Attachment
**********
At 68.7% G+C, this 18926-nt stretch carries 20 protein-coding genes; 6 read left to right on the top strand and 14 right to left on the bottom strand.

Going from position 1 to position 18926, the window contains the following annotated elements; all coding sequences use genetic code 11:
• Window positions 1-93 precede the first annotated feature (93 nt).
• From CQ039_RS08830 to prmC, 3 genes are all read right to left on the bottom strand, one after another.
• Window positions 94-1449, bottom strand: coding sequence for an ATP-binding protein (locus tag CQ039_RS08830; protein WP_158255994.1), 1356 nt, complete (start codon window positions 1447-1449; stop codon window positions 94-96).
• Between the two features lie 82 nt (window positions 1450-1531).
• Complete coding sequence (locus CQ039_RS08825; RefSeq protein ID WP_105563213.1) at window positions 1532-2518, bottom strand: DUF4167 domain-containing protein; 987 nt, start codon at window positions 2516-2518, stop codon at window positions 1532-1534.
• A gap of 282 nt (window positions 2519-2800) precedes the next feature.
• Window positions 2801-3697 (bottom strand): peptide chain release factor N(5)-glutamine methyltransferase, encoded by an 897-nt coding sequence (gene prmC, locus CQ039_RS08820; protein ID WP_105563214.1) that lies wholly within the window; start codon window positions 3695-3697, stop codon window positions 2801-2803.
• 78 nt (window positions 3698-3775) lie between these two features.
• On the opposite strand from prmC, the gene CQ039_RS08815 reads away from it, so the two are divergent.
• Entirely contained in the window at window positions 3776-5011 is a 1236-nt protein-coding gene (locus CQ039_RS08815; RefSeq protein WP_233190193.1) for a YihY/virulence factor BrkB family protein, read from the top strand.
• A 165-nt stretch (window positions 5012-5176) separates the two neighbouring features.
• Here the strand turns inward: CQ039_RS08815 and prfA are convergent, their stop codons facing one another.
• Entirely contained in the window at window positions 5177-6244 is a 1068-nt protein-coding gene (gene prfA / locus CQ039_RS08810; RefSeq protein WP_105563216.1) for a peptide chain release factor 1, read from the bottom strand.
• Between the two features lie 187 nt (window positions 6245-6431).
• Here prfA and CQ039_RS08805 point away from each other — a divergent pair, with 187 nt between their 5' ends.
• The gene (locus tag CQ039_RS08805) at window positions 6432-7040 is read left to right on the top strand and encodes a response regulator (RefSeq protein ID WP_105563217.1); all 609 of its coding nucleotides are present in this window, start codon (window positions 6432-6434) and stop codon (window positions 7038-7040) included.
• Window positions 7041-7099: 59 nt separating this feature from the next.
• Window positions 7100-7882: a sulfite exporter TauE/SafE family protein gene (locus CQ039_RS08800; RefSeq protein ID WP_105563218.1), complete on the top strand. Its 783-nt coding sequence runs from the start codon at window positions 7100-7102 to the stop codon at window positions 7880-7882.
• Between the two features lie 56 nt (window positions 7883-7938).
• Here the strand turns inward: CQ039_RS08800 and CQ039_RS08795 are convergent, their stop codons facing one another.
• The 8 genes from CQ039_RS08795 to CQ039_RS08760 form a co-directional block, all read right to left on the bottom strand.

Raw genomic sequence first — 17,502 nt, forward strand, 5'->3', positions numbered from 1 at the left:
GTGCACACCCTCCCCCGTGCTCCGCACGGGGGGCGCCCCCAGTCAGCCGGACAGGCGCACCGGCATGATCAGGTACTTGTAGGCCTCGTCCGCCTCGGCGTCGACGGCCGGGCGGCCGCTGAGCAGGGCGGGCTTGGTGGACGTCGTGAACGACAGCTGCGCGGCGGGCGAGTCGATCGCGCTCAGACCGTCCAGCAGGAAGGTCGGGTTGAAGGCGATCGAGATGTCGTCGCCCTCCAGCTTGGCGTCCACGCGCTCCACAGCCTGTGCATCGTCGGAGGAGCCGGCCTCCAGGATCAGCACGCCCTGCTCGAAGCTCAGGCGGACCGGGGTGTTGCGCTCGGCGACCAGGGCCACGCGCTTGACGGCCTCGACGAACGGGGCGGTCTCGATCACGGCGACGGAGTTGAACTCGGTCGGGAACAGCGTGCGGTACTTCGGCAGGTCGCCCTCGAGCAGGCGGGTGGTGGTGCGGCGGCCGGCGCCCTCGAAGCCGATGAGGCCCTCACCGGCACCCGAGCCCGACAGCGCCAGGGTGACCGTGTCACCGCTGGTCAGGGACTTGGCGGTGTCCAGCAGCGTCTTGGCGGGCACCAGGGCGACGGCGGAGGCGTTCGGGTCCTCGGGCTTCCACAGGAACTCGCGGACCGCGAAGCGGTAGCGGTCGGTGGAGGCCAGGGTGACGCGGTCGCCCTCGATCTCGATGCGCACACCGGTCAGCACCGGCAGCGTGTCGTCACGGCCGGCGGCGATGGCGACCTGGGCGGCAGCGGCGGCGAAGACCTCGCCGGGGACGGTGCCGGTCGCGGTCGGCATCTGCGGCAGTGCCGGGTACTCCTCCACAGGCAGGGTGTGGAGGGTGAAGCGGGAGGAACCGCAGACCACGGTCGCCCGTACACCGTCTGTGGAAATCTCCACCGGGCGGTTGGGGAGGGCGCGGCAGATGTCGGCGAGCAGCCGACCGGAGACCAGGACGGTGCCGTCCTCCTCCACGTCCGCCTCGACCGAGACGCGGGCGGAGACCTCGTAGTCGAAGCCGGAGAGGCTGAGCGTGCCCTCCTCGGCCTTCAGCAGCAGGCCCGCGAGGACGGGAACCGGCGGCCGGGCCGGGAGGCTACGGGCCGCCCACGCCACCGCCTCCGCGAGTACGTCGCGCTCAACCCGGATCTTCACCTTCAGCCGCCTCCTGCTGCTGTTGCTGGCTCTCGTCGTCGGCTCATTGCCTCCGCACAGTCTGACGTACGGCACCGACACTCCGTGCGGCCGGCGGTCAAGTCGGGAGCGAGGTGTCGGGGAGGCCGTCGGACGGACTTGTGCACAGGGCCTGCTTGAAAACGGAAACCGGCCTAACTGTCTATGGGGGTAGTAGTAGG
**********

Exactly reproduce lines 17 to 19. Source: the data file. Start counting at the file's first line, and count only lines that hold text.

• Here prfA and CQ039_RS08805 point away from each other — a divergent pair, with 187 nt between their 5' ends.
• The gene (locus tag CQ039_RS08805) at window positions 6432-7040 is read left to right on the top strand and encodes a response regulator (RefSeq protein ID WP_105563217.1); all 609 of its coding nucleotides are present in this window, start codon (window positions 6432-6434) and stop codon (window positions 7038-7040) included.
• Window positions 7041-7099: 59 nt separating this feature from the next.